There was a fair number of great female leads in books like Kingdom of Crooked Mirrors and a cult middle grade sci-fi series about Alisa Selezneva, but the “grown-up” speculative fiction of Strugatsky brothers that I started in high school featured thoughtful men and naïve boys as protagonists. My own first short stories were a blatant imitation of the Strugatskys and I couldn’t imagine serious fiction with a female lead. 

From the school reading list, I loved magical realism of Gogol and Bulgakov. I read a lot of SFF: Ray Bradbury, Lois McMaster Bujold, David Weber, Terry Pratchett, all in translation. Stanisław Lem and Andrzej Sapkowski were delightful reads, perhaps because Polish-Russian translation allows to preserve the rhythm of prose, which is often lost when translating from English. 

LL: You create rich descriptive moments throughout your story. Tell us about your character, Granny, and the development of her through description. She is such a vivid character!

NB: As I said, this story is autobiographical, and Granny is rendered from my Grandmother who passed away several years ago. While I fictionalized some details of my experience, all Granny’s lines and biography details are real. She indeed grew up in Belarus (I ignorantly call it “Belorussia” in the story; it’s an outdated, Russia-centric name). During WW2, she lived on an occupied territory and they used the potato trick to keep German soldiers away. She was used to the Soviet shortage of pretty much everything and regarded our consumer habits wasteful. 

In this short story, I tried to understand how Granny’s worldview was shaped by her history, and how we should be grateful to the previous generations of women whose hard work made our lives a bit easier.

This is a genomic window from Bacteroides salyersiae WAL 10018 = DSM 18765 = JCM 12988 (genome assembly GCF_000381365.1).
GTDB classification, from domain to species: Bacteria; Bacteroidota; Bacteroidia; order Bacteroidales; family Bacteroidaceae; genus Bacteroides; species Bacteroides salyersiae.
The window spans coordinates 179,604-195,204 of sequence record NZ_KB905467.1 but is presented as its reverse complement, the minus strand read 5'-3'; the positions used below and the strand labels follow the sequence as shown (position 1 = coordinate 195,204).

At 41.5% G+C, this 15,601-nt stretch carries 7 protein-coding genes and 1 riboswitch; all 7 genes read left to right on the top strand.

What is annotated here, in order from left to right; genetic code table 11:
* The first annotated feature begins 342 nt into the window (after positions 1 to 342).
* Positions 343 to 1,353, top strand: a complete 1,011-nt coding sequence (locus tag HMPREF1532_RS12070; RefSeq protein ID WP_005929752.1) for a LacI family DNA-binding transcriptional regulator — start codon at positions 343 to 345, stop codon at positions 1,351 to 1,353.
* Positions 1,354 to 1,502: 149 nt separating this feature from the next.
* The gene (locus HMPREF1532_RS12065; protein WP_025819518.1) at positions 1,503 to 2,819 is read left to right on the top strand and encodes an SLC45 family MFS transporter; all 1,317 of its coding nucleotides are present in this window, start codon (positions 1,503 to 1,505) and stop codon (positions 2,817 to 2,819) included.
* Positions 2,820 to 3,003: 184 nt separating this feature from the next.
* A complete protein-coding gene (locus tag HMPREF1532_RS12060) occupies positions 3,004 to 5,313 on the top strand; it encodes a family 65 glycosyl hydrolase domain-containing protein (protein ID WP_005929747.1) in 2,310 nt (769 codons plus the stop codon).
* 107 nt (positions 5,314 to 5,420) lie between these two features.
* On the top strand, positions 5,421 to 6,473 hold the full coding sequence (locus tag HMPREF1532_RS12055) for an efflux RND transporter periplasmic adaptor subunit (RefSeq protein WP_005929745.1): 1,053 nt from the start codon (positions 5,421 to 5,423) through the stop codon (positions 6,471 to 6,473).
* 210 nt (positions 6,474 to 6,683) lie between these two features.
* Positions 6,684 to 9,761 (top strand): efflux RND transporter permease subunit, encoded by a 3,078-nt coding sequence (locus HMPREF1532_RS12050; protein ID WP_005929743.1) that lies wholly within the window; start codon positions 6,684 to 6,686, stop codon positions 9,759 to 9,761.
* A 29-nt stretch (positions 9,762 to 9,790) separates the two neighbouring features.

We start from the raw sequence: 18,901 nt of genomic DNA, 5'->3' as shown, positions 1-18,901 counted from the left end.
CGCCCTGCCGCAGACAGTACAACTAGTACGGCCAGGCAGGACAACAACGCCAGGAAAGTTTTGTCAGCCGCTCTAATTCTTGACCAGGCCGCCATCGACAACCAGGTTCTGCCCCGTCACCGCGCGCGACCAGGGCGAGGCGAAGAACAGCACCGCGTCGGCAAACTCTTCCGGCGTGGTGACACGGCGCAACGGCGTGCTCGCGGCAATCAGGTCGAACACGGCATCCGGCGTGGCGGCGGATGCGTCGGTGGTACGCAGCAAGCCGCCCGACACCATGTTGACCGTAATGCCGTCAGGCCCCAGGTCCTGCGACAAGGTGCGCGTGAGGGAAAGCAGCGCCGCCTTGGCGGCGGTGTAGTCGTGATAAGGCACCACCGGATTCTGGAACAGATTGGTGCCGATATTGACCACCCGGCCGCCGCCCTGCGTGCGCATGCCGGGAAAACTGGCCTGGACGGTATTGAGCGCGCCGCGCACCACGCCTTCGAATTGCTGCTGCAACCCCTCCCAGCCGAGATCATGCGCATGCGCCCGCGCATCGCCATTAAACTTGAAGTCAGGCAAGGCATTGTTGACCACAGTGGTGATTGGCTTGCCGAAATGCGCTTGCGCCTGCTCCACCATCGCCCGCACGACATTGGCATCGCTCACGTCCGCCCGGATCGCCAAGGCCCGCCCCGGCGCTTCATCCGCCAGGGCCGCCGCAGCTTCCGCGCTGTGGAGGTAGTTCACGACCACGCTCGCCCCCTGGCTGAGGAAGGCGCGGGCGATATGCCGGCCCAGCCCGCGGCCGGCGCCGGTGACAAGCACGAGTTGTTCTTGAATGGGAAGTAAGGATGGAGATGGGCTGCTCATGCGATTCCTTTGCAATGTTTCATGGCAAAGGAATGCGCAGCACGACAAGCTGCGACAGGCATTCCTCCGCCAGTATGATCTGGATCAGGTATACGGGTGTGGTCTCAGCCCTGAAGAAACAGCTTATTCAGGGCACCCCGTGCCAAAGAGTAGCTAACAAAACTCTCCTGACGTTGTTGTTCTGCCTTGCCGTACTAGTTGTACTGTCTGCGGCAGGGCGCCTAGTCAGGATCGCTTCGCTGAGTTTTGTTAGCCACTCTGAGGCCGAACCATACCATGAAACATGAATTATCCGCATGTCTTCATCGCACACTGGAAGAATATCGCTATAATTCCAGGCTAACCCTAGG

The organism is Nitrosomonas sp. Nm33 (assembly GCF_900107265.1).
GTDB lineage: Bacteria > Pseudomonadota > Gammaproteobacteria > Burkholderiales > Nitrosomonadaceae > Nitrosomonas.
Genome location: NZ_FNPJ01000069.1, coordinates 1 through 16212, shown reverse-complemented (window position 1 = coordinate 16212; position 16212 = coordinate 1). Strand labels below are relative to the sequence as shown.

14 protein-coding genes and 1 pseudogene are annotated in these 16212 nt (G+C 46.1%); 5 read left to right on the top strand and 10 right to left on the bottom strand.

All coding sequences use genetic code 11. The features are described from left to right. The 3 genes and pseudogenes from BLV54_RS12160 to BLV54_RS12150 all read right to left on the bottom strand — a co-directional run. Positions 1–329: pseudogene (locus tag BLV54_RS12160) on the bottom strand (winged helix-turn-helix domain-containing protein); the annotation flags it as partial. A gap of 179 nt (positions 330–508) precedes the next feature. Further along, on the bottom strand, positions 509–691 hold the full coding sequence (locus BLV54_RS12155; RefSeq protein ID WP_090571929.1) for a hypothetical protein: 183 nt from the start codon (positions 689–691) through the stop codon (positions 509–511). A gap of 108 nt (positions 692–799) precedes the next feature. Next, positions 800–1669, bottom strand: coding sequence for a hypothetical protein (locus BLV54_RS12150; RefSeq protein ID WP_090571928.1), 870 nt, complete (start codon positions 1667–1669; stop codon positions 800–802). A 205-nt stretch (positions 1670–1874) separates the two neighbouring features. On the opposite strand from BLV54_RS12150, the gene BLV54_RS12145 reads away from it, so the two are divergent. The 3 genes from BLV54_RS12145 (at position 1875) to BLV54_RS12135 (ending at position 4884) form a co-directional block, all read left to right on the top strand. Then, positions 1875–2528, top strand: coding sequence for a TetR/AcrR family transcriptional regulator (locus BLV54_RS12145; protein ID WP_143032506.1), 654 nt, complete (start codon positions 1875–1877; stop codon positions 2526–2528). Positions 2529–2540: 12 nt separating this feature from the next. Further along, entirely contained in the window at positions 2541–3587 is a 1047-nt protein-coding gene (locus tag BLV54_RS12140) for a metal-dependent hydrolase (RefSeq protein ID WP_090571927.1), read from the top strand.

LL: Eggs and onion skins are at the core of “This is How We Rise.” How could the reader view them symbolically that is apart from their down-to-earth physicality in your story?

NB: I didn’t plan to load the story with symbols, but like it often happens with writing, the additional meaning eventually crystallized. An egg is a symbol of fertility, and while the protagonist defies the Easter traditions of her family, she might be questioning her reproductive role as well. Also “an egg” is a term related to women’s reproductive system, and a red egg might stand for menstruation, a natural and necessary process which, according to the Orthodox church, makes a woman “dirty.” Isn’t it hypocritical to ascribe women with a task of childbearing while demonizing a healthy part of the reproductive cycle? As a writer and an agnostic, I wanted to throw this taboo topic into a story about a religious holiday.